imminent danger from the seceders in the south,
he manfully took up arms in defense , of the
Lnion, and organized a company which became
Company E of the One Hundred and Fifty-third
Pennsylvania \^olunteer Infantry Regiment, and
of which he was commissioned captain. He took
part in the battles of Chancellorsville and Gettys-
burg, and was wounded and taken prisoner in
the latter engagement, but after several days of
hard fighting he was recaptured by his own
troops. After serving for nine months Captain
Ricker was honorably discharged and returned
home to resume the more quiet pursuits of civil
life, continuing to work at his trade until old age
compelled him to desist. He is still an honored
resident of Easton, where he has held the office
of city councilman and served one term as a mem-
ber of the school board. He married ]\Iiss Re-
becca Burt, who was born in Easton in 1829,
and died there in 1895. Their children were
Jacob ; Burt, deceased ; Samuel A., Thomas P.,
Howard L., and Oscar A.

Thomas P. Ricker, whose name introduces
this review, was born in Easton on the 14th of
October, 1857, and there grew to manhood, his
education being obtained in the city schools. He,
too. learned the carpenter's trade, which he con-
tinued to follow until 1 89 1, when he was elected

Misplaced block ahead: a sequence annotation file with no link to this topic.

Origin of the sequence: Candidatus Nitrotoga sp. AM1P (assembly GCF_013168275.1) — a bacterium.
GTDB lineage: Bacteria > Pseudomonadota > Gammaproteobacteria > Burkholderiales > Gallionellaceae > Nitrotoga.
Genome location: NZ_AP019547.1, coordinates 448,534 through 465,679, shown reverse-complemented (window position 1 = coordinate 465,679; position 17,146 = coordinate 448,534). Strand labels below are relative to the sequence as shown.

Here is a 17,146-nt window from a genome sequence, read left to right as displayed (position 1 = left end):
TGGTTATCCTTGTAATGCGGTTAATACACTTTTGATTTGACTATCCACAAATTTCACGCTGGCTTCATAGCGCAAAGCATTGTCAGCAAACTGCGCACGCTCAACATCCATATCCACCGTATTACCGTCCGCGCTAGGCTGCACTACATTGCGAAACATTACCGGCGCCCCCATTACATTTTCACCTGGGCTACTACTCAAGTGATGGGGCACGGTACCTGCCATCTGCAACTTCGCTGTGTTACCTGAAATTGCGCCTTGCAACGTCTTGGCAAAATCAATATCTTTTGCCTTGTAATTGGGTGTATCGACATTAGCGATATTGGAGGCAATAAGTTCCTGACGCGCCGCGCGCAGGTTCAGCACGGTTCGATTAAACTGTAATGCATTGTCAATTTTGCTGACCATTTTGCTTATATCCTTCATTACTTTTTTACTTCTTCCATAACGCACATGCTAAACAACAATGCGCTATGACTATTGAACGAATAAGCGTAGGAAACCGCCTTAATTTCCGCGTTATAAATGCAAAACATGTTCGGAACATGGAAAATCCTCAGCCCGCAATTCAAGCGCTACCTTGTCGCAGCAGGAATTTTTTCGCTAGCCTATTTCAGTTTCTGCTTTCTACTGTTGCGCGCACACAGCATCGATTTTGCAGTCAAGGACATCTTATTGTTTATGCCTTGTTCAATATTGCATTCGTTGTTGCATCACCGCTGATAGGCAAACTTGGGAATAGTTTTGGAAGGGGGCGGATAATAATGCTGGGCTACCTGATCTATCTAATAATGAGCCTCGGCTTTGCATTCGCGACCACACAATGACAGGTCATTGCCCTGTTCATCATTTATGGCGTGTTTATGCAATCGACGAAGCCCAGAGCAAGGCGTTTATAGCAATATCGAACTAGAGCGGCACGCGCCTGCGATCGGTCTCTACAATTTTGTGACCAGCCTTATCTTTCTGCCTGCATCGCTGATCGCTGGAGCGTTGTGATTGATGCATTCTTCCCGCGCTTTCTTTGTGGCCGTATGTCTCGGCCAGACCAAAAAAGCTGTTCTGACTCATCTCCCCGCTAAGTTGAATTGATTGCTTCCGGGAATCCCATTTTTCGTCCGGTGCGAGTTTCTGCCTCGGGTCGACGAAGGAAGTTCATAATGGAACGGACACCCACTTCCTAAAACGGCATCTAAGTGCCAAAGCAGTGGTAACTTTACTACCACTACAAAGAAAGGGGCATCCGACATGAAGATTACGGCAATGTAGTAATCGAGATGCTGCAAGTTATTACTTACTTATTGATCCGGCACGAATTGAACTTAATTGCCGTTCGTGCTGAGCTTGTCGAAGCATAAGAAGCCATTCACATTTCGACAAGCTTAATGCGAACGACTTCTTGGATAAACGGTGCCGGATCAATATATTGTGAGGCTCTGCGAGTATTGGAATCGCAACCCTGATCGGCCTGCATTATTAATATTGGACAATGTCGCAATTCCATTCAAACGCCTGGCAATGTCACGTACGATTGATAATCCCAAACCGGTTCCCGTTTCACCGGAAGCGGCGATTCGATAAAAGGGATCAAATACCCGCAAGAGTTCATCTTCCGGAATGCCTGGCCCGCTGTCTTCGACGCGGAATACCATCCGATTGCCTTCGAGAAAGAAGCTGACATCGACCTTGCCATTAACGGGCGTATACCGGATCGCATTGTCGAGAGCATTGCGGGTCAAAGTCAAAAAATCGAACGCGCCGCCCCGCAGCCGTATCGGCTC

chief of the fire department, for which office he
seems eminently fitted, being not only brave and
fearless but careful and painstaking as well. In



1 68



HISTORIC HOMES AND INSTITUTIONS.



1895 he resigned that position and resumed work
at his trade, carrying on contracting and building
until 1899, when he was again elected chief of
the fire department, and is still filling that office
in a most creditable and satisfactory manner. He
has been a member of the fire department since
its organization, and has worked his way upward
from hoseman to his present responsible position.
He was a member of the city council in 1898, but
was obliged to resign that position to take his
present- one.

In September, 1885, Mr. Ricker was united
in marriage to Miss Anna Herman, a daughter of
Charles and Christian Herman, of Easton, and to
them has been born one son, Burt, who is now
attending school. Fraternally, Mr. Ricker is a
member of General Kirkpatrick Camp, No. 233,